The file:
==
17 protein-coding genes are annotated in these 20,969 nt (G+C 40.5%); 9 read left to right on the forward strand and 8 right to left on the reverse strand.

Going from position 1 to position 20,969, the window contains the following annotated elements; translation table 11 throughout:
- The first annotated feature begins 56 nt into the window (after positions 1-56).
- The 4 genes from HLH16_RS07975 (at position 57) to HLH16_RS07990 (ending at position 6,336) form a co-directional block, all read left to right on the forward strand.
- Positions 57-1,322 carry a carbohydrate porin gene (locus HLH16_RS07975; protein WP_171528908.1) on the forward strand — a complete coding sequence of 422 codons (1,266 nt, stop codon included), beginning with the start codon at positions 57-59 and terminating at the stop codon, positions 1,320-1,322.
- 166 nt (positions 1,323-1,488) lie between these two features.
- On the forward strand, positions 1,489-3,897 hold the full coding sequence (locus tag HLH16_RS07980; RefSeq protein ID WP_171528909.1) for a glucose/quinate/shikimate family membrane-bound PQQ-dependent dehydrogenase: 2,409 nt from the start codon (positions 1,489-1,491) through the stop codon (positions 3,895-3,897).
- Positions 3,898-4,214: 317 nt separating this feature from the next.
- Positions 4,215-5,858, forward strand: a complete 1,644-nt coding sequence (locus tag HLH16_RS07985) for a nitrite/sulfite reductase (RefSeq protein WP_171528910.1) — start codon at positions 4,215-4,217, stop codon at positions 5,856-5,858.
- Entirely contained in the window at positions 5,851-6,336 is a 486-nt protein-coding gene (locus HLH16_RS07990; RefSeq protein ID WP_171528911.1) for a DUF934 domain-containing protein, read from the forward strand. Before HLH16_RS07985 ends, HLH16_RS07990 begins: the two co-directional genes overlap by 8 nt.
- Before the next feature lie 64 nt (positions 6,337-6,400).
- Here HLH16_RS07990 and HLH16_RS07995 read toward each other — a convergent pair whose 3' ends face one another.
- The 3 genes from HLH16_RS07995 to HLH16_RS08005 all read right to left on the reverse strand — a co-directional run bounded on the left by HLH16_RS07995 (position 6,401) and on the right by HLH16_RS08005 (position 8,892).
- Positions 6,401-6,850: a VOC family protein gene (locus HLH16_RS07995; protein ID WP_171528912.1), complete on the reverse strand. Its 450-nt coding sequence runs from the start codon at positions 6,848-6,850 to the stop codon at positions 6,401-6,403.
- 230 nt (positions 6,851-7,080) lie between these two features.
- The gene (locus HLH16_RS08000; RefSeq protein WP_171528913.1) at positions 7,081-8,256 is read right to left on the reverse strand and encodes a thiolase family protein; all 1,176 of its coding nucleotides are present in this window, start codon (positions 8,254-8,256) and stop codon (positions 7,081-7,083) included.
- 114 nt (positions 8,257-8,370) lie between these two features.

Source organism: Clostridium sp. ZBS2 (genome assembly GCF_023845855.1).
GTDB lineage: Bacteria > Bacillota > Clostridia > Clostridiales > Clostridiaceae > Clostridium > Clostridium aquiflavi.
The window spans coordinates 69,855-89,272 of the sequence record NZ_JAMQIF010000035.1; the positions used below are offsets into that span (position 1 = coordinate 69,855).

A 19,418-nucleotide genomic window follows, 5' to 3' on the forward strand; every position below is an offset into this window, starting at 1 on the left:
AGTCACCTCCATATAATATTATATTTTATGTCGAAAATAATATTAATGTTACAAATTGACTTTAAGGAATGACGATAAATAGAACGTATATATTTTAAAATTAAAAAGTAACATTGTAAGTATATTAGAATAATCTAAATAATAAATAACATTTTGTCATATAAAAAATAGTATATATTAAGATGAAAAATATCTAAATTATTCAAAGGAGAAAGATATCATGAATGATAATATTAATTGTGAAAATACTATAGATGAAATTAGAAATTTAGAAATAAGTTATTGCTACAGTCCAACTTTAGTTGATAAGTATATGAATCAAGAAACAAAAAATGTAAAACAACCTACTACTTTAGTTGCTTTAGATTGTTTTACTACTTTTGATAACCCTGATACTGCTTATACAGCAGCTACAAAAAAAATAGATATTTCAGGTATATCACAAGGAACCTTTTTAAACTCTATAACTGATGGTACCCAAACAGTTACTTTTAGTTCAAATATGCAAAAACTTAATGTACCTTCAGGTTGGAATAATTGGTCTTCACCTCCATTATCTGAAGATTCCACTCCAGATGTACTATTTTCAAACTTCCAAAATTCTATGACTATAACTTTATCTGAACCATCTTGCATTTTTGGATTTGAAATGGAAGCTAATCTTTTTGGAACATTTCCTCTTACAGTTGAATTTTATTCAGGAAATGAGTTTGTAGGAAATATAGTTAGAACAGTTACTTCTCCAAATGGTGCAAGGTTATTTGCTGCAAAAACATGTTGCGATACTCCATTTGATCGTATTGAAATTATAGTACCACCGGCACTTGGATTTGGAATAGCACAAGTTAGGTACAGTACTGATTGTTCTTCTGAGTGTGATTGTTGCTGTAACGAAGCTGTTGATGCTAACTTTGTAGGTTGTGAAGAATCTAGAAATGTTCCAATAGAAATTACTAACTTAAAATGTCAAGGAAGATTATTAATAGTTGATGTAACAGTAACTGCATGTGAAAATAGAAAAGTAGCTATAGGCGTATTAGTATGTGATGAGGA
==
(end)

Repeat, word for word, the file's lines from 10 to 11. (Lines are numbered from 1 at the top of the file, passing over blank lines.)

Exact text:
- Entirely contained in the window at positions 5,851-6,336 is a 486-nt protein-coding gene (locus HLH16_RS07990; RefSeq protein ID WP_171528911.1) for a DUF934 domain-containing protein, read from the forward strand. Before HLH16_RS07985 ends, HLH16_RS07990 begins: the two co-directional genes overlap by 8 nt.
- Before the next feature lie 64 nt (positions 6,337-6,400).